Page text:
Gil Paterson MSP: Scotland is a world leader in tackling alcohol abuse with minimum pricing per unit
SCOTLAND is a world leader in the war against damaging booze culture, Clydebank’s MSP Gil Paterson has said.
It follows the announcement that the UK Supreme Court ruling minimum unit pricing for alcohol.
In 2012, the Scottish Parliament overwhelmingly passed the Bill, so now the government can proceed enacting it.
The ruling makes Scotland the first country in the world to introduce minimum pricing per unit of alcohol.
Mr Paterson, MSP for Clydebank and Milngavie, said: “Once again Scotland has shown itself to be an incredible nation, the first in the world to place a minimum price per unit of alcohol to tackle a very damaging booze culture.
“Minimum pricing is a major step in tackling the endemic abuse of alcohol that kills so many people and destroys families in my constituency, and across the whole of Scotland.
“Our actions will resonate around the world with other nations which suffer similar problems with alcohol abuse in their communities.
“Scotland’s relationship with alcohol is unique in that we purchase 17 per cent more than those in England and Wales do.
“This leads to a greater amount of alcohol abuse per head of capita, with it costing £900 per person in Scotland for our health service to combat.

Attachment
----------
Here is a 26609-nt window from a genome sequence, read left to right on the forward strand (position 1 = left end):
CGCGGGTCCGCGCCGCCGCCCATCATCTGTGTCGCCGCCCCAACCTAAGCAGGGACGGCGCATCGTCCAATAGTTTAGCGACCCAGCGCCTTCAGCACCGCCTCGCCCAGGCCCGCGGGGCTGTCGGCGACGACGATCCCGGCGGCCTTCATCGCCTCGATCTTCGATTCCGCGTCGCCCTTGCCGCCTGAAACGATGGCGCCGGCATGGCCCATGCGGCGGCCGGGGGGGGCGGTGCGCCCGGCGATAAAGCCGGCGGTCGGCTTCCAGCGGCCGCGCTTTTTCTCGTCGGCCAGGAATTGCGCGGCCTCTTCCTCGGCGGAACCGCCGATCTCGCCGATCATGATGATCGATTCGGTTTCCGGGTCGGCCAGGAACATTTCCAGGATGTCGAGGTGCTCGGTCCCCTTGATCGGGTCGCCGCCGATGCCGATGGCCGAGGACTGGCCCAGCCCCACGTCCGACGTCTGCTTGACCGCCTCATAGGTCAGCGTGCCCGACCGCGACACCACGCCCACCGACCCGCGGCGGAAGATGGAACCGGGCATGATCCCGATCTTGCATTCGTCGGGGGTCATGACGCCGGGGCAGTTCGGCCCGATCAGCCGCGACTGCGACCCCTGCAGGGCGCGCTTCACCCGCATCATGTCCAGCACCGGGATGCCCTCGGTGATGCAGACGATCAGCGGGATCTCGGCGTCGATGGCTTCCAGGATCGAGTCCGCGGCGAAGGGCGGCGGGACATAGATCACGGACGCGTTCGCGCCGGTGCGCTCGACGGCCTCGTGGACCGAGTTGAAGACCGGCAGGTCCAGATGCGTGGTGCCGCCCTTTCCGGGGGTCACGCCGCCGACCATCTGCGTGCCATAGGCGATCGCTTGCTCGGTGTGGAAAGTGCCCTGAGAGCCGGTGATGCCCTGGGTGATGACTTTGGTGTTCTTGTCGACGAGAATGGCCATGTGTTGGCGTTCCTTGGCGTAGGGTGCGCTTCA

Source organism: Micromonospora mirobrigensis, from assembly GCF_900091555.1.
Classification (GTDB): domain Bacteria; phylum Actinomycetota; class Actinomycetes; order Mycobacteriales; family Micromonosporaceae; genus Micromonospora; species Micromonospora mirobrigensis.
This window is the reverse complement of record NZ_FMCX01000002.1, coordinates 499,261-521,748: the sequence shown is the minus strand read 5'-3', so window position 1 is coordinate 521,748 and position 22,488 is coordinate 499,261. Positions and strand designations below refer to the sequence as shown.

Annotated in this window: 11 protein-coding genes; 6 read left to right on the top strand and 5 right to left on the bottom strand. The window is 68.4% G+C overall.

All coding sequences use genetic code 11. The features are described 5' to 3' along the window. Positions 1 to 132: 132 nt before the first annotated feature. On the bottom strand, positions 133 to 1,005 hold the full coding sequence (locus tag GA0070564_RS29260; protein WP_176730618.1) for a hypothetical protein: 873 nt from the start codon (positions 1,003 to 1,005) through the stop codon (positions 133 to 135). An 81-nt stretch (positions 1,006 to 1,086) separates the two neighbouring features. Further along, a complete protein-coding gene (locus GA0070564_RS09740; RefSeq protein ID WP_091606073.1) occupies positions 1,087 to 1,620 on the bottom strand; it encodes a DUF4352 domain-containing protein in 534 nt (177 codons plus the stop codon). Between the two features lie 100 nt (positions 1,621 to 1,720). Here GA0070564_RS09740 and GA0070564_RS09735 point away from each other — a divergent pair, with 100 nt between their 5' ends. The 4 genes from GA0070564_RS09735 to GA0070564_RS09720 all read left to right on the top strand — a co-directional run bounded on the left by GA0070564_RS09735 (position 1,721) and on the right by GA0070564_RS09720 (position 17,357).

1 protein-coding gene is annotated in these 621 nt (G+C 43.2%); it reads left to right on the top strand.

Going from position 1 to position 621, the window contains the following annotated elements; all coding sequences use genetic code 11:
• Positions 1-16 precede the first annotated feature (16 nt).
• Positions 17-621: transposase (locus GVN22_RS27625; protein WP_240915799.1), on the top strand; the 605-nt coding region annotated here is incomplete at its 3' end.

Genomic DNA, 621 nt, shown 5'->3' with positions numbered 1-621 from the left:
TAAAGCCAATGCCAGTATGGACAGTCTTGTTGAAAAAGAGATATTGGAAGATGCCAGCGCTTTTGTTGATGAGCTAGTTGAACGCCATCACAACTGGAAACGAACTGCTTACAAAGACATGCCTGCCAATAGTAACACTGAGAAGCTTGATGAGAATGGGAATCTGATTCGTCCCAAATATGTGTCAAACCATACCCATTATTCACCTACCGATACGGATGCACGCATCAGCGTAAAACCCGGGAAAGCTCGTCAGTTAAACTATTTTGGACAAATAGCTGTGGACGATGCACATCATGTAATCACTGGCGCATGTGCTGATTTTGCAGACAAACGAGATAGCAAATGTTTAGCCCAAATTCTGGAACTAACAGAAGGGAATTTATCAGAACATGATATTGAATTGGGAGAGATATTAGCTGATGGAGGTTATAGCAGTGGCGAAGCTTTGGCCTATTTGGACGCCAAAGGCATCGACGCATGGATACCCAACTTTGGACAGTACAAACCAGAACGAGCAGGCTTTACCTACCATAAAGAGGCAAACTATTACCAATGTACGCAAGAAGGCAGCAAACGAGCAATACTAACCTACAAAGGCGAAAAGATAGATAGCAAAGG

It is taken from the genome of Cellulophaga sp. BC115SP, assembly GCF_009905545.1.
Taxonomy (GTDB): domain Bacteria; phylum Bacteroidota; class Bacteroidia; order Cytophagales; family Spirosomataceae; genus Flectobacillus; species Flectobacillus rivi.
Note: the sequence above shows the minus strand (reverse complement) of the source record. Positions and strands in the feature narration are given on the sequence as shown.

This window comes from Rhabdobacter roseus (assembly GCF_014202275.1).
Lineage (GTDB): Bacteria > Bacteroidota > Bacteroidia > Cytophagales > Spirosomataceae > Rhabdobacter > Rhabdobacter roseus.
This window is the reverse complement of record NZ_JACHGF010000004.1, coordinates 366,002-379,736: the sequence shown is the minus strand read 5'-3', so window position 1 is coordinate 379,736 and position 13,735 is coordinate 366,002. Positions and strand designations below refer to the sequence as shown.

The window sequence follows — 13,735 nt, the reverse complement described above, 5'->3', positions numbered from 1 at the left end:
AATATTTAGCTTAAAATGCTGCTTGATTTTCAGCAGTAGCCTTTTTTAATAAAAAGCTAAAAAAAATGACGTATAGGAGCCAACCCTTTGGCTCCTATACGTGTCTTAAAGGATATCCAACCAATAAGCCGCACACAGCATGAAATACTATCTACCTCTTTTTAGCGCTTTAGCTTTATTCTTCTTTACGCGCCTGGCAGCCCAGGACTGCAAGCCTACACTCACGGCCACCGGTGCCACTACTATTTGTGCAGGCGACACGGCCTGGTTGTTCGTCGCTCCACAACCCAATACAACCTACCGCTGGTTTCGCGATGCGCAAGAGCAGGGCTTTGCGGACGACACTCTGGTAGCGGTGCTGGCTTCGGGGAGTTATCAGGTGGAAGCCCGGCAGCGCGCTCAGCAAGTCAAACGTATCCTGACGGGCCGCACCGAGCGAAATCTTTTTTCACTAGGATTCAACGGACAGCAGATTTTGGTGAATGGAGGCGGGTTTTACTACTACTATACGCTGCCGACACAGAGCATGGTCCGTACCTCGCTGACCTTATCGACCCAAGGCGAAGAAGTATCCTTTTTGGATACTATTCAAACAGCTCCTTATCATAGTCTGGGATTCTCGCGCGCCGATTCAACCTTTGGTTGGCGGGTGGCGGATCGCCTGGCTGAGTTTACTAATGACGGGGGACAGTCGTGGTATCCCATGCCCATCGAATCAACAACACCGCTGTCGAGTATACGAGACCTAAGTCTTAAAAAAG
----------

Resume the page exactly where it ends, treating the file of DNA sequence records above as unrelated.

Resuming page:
“I look forward to the implementation of this law which will, alongside all of our other measures in place, help tackle alcohol abuse in my constituency and across the whole of Scotland.”
Background (from the Scottish Government)
• Annual alcohol deaths statistics published in August show there were 1,265 alcohol-related deaths in 2016. This is up from 1,150 in 2015, an increase of 10%.
• On average, alcohol misuse causes about 670 hospital admissions and 24 deaths a week - death rates are almost 1.5 times higher than in the early 1980s.
• Alcohol misuse costs Scotland £3.6 billion each year – £900 for every adult.
• Scotland's problem is significantly worse than the rest of the UK. In 2016, 17% more alcohol was sold per adult in Scotland than in England & Wales.
• Affordability drives increased consumption - alcohol is now 60 per cent more affordable in the UK than it was in 1980
• Weekly lower-risk drinking guidelines of 14 units can be bought for £2.52 – 18 pence a unit.
• 51% of alcohol sold in off-trade is less than 50 pence per unit.
Modelling from Sheffield University shows a minimum unit price of 50 pence is estimated to result in:
• 121 fewer deaths per annum by year 20 of the policy; and
• A fall in hospital admissions of just over 2,000 per annum by year 20 of the policy
A preferred 50 pence per unit would mean:
• A three litre bottle of strong cider at 7.5% ABV strength would cost £11.25.
• Four 440ml cans of five per cent strength lager would cost at least £4.40.
• A bottle of wine of 12% alcohol strength would cost at least £4.50.
• A 70cl bottle of whisky could not be sold for less than £14.
The Alcohol (Minimum Pricing) (Scotland) Act 2012